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Windows 7: Convert a Basic Disk to a Dynamic Disk



Convert a Basic Disk to a Dynamic Disk

How to Convert a Basic Disk to a Dynamic Disk
Published by Brink
29 Sep 2009
Published by

How to Convert a Basic Disk to a Dynamic Disk

information   Information
A disk is a separate physical hard drive. This will show you how to convert a basic disk to a dynamic, also known as "software RAID", disk in Windows Disk Manager or in a command prompt without losing anything on the disk. By default Windows uses Basic disks.

Basic and dynamic disks both support using MBR and GPT partition (volume) styles. When you convert a basic disk to a dynamic disk, any existing partitions or logical drives on the basic disk become simple volumes on the dynamic disk.

For more detailed information on basic and dynamic disks, see: Basic and Dynamic Disks (Windows)


Note   Note
Differences Between Basic and Dynamic Disks:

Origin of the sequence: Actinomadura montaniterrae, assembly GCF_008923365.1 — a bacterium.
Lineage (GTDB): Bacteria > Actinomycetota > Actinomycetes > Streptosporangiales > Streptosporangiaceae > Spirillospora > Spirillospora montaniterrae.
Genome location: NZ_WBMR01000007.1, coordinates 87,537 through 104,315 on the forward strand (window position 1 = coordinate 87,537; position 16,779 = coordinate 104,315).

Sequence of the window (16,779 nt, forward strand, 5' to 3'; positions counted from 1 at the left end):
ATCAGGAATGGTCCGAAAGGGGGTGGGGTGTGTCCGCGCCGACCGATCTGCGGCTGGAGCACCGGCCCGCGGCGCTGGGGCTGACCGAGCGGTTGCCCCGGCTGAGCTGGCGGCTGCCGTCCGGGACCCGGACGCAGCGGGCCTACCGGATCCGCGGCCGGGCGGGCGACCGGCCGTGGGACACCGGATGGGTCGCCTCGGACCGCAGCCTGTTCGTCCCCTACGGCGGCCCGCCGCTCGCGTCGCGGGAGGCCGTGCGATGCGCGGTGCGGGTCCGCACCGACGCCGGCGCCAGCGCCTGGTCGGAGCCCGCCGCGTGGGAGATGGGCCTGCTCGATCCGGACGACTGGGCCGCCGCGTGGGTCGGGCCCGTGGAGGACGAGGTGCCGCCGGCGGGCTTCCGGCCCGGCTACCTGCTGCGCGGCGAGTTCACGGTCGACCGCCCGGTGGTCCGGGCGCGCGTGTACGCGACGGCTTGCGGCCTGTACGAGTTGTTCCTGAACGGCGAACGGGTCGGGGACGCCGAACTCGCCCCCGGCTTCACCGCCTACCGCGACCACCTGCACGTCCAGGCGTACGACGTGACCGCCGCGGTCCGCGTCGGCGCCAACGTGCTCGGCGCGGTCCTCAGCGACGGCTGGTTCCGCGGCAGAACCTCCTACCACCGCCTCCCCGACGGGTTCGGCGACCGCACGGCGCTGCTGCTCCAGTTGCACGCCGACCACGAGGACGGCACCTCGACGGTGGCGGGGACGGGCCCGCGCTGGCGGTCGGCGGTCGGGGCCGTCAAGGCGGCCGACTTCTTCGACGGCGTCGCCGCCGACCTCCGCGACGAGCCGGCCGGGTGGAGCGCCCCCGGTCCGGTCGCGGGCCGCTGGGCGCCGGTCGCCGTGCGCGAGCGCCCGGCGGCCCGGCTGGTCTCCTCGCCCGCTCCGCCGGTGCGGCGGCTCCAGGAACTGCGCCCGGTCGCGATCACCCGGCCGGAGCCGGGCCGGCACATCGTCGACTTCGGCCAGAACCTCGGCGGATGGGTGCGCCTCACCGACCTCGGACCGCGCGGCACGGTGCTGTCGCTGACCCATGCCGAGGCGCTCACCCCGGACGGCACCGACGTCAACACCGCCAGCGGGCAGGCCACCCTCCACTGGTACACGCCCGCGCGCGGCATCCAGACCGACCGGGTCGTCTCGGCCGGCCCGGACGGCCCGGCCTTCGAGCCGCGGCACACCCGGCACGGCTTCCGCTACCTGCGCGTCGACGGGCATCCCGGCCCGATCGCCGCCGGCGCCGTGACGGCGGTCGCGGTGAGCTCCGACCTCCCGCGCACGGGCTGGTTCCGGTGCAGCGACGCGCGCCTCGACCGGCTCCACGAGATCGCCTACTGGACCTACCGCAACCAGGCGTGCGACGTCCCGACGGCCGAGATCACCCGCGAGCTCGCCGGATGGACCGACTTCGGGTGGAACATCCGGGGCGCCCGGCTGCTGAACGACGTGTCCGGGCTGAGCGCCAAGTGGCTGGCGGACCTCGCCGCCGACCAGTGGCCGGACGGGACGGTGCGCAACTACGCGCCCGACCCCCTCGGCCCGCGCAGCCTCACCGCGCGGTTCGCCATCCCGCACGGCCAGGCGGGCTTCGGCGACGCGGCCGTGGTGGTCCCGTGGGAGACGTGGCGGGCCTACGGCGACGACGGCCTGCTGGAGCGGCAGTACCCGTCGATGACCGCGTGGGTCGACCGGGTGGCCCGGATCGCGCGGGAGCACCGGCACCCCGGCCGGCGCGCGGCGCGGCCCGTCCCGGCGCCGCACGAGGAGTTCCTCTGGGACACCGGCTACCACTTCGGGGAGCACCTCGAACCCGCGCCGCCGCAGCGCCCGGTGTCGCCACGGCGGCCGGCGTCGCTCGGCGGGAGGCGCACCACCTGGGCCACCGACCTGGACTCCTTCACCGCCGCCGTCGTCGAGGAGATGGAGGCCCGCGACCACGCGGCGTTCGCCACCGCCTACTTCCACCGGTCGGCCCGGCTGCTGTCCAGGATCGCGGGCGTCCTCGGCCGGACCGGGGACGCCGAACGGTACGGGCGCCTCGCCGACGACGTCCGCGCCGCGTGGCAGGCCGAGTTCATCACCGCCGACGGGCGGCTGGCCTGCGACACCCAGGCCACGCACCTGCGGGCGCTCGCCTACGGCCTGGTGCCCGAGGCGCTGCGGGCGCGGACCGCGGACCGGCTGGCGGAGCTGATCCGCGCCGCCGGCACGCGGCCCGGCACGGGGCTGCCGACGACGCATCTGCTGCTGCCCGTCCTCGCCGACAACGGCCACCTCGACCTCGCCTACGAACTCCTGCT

• Basic disks are supported (readable) by all Windows operating systems since MS-DOS.
    • Dynamic disks are only supported (readable) by Windows 2000, XP Professional, Windows Server 2003, Vista Ultimate, Vista Enterprise, Windows 7, and Windows Server 2008.
  • Basic disks can have up to 128 GPT primary partitions, or 4 MBR primary partitions or or 3 MBR primary partition and 1 extended partition with up to 128 logical volumes in the extended partition.
    • Dynamic disks can have up to 2000 dynamic volumes that function like a primary partition used in basic disks.
  • Basic disks cannot share or split data with other primary or logical partitions, or basic disks. Each partitiion on a basic disk is treated as if it was a separate hard disk on the basic disk.
    • Separate dynamic disks can be combined into a single dynamic volume (spanning), split data among several dynamic disks (striping) for increased performance, or duplicate data among several dynamic disks (mirroring) for increased reliability.
  • Hard disks are basic disks by default, including removable disks and disks on a laptop (notepad).
    • Removable disks or disks on a laptop (notepad) cannot be converted to a dynamic disk.
warning   Warning
VERY IMPORTANT, PLEASE READ THIS FIRST.
  • You must be a administrator to do this in Windows.
  • DO NOT convert a basic disk that contains a installed operating system to a dynamic disk. Doing so will cause you to no longer be able to boot or start that operating system.